Orthodoxy and Heresy in Earliest Christianity

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Walter Bauer's Orthodoxy & Heresy has established itself as a classic refutation of the "myth" that "in the beginning" orthodoxy was there first & heresy was a deviation from the norm. Whatever one thinks of the thesis, one cannot bypass Bauer on early heresy any more that one can bypass Bultmann on Form Criticism or Harnack on the development of dogma. Today, it remains a good introduction to Christianity at the end of the 1st century & the beginning of the 2nd century.--Gerald Christianson, Church History, Gettysburg Lutheran Seminary
This brilliant & pioneering monograph inaugurated a new era of scholarship in the study of the New Testament & Christian origins, especially in America. It argued that early Christianity did not begin with a unified orthodox belief, from which heresies broke off at a later time. Rather, Bauer demonstrated that diversity stood at the beginning, while an orthodox church emerged only after long controversies during the early centuries. During recent decades, the investigation of newly discovered texts, such as the Gnostic Library of Nag Hammadi in Egypt, have fully confirmed Bauer's insights. There may be numerous details, which scholars today would see differently than Walter Bauer, whose word was 1st published in Germany 60 years ago. Nevertheless, Bauer's book has remained the foundation for all modern scholarship in this field, & it's must-reading for all who want to explore early Christian Communities. It's still challenging, fresh, fascinating & thought-provoking--without any question one of the truly great masterpieces of New Testament scholarship.--Helmut Koester,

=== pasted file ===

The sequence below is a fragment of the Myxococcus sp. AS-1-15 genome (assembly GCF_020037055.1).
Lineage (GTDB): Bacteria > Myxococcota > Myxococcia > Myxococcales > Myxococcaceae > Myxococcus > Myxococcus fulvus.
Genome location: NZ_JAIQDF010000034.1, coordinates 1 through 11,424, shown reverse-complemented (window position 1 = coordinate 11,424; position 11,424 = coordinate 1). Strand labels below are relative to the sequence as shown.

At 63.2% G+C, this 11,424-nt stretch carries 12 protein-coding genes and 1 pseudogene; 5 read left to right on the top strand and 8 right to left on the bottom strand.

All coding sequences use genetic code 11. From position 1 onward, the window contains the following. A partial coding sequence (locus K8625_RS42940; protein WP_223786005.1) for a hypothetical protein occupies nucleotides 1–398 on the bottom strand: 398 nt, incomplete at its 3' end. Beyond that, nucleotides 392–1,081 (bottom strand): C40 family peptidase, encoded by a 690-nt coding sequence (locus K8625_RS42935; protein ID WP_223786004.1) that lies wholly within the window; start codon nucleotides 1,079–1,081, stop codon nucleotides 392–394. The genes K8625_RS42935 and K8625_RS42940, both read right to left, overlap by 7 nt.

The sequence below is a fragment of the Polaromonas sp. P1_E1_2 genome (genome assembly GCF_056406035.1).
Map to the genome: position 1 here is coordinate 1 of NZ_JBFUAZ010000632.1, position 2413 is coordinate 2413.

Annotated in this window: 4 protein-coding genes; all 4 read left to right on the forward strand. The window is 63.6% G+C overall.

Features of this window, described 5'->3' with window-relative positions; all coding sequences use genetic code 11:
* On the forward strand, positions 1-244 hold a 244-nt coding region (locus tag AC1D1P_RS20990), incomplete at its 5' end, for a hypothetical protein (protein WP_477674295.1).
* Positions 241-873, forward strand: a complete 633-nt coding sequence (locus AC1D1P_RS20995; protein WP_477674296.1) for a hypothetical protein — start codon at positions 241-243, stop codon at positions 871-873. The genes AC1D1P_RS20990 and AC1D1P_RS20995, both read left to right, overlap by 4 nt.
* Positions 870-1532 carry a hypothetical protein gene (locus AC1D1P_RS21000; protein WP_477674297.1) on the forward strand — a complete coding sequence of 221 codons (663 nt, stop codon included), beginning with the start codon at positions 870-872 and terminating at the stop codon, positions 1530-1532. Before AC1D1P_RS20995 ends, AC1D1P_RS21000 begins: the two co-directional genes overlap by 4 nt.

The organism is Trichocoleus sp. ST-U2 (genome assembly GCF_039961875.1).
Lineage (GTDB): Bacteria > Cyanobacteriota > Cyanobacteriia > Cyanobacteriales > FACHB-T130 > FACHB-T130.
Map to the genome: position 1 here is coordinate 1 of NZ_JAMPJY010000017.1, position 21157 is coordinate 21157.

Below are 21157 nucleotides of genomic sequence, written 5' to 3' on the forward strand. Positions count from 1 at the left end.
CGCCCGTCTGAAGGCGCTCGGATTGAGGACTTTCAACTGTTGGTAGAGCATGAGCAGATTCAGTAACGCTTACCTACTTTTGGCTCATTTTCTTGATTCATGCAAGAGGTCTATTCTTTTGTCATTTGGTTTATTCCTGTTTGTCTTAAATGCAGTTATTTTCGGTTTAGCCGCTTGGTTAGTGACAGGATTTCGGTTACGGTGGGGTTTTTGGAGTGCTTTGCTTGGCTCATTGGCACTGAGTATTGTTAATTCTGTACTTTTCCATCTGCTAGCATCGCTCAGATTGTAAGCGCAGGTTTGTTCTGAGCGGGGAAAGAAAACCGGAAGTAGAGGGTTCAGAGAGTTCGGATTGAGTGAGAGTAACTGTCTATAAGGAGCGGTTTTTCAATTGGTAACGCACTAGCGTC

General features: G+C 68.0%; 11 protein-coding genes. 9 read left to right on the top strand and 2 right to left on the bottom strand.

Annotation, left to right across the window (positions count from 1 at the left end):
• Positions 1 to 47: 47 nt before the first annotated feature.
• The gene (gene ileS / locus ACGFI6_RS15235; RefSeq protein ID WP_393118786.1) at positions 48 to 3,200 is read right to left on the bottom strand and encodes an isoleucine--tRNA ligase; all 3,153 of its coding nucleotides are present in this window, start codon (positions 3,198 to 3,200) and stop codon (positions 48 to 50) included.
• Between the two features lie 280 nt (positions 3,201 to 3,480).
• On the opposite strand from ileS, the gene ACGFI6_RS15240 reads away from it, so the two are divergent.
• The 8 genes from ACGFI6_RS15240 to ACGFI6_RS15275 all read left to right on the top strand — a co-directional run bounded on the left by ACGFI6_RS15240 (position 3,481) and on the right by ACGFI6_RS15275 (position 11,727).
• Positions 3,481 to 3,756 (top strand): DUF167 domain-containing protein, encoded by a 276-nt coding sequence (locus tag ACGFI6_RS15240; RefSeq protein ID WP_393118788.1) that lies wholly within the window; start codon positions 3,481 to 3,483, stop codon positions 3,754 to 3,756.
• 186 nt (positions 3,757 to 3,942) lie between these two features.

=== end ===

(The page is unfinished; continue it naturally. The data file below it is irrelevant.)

New Testament Studies & Ancient Church History, Harvard Divinity School

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